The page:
A three-year-old child is one of two individuals who recently drowned while attempting to illegally gain entry into America.
The Texas Department of Public Safety has revealed as much to ABC News.
Per the outlet, "A 3-year-old child died on Wednesday as his family attempted to cross the Rio Grande in Eagle Pass, Texas, a spokesperson for Texas Department of Public Safety told ABC News."
ABC goes on to provide details about what happened.
The Rio Grande River near Eagle Pass is particularly dangerous. As ABC explains, "Although some parts seem shallow enough to cross on foot, there are steep drop-offs in the area that can cause migrants to be swept away by the current."
The child and the child's family were attempting to cross the border just north of where Texas Gov. Greg Abbott (R) has installed the 1,000-foot-long floating marine barrier, which is designed to deter such crossings.
It appears that, while attempting the crossing, the current of the water proved to be too strong for the child.
The agency says troopers with the Tactical Marine Unit responded to reports that a child had been swept away by the current. When troopers located the child, he was transported to a hospital but was pronounced dead, officials said.
Further specifics have not been provided.
This comes as America is witnessing a surge in migrant arrivals at the U.S.-Mexico border.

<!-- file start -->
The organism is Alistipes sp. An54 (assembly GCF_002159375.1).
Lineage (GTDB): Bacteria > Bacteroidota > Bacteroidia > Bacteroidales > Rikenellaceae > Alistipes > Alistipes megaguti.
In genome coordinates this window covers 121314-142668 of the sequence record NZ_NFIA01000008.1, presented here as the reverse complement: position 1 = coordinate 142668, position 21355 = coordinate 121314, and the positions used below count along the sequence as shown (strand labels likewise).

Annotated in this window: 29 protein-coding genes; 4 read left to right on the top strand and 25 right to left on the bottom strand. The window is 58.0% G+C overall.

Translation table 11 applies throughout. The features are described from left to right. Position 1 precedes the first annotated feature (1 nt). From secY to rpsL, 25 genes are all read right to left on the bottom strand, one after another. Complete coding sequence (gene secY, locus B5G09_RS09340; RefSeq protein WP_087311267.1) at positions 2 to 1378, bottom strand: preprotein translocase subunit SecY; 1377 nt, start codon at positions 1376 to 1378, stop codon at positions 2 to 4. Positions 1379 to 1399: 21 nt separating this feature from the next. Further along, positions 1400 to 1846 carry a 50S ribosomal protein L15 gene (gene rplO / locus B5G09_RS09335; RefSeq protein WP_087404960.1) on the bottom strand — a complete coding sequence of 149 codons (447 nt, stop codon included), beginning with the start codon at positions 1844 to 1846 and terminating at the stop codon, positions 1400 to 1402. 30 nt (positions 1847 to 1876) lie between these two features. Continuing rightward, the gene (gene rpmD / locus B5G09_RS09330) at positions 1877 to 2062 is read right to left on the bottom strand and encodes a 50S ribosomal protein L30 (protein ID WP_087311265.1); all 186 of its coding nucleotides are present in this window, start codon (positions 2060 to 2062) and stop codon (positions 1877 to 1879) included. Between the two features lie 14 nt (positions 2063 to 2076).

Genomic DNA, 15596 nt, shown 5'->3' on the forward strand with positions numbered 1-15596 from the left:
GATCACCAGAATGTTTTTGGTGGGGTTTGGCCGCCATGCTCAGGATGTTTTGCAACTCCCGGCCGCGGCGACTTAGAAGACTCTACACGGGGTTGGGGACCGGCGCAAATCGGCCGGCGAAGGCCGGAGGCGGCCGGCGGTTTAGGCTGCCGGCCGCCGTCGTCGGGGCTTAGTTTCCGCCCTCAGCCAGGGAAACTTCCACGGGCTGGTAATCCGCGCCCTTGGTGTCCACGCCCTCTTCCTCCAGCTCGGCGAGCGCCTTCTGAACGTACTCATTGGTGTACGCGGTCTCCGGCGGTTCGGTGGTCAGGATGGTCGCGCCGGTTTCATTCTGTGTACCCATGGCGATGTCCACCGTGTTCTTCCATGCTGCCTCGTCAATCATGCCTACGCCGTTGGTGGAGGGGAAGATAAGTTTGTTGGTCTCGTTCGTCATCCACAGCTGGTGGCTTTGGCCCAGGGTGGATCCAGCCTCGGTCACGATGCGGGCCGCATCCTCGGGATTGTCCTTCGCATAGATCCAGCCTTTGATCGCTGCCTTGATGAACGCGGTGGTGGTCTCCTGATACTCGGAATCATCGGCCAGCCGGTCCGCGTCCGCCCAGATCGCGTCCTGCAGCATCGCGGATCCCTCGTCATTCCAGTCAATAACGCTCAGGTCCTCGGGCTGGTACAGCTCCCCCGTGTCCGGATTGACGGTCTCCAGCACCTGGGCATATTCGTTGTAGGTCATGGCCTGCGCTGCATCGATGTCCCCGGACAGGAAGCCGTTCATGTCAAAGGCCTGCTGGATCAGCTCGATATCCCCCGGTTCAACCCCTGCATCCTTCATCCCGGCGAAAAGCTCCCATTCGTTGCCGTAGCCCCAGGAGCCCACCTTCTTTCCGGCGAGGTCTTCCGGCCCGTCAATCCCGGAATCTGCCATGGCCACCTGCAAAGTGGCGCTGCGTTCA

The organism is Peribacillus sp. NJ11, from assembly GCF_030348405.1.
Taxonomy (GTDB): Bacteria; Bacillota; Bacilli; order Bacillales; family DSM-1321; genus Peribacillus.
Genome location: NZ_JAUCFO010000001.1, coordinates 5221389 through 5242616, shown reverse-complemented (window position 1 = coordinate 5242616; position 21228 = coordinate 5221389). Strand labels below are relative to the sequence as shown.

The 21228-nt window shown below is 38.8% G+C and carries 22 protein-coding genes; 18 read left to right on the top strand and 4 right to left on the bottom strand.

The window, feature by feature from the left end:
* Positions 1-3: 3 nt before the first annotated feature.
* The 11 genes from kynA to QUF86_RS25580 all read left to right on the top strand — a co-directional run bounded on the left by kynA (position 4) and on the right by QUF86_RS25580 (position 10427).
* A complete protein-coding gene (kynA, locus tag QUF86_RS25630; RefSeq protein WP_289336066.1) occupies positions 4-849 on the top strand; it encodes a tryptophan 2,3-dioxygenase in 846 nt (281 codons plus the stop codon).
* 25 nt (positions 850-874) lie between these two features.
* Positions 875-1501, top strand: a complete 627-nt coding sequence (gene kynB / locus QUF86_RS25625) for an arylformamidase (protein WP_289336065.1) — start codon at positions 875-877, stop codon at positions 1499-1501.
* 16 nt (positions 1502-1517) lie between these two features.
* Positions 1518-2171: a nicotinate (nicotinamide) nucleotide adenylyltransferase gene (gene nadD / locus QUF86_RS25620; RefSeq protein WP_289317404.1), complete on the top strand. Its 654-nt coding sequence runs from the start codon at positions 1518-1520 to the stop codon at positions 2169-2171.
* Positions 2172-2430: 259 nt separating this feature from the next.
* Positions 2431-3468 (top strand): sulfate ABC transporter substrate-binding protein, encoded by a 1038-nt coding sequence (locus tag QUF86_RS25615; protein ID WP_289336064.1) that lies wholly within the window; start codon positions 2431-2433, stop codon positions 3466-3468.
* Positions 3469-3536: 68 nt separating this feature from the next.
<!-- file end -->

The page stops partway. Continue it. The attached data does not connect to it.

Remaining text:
In the Eagle Pass area alone, U.S. Customs and Border Patrol (CBP) is said to be witnessing upwards of 4,000 migrant border crossings per day. As a result, Eagle Pass has declared a state of emergency.
Highlighting the dangers of attempting to cross the Rio Grande River at Eagle Pass, the New York Post reports that the boy was not the only migrant to be swept away by the current this past week. The outlet reports, "On Thursday morning, around 8:40 p.m., DPS’ marine unit discovered another body submerged in the Rio Grande."
These deaths have only heightened the criticism of the marine barrier. Some argue that the barrier poses a threat to human life, and, now, these recent drownings are being used to support this argument.
The barrier has been legally challenged, and a court has already ordered it to be taken down, on the grounds that Abbott did not have the authority to put it there. But, Texas is currently keeping the barrier up while it appeals the court's decision.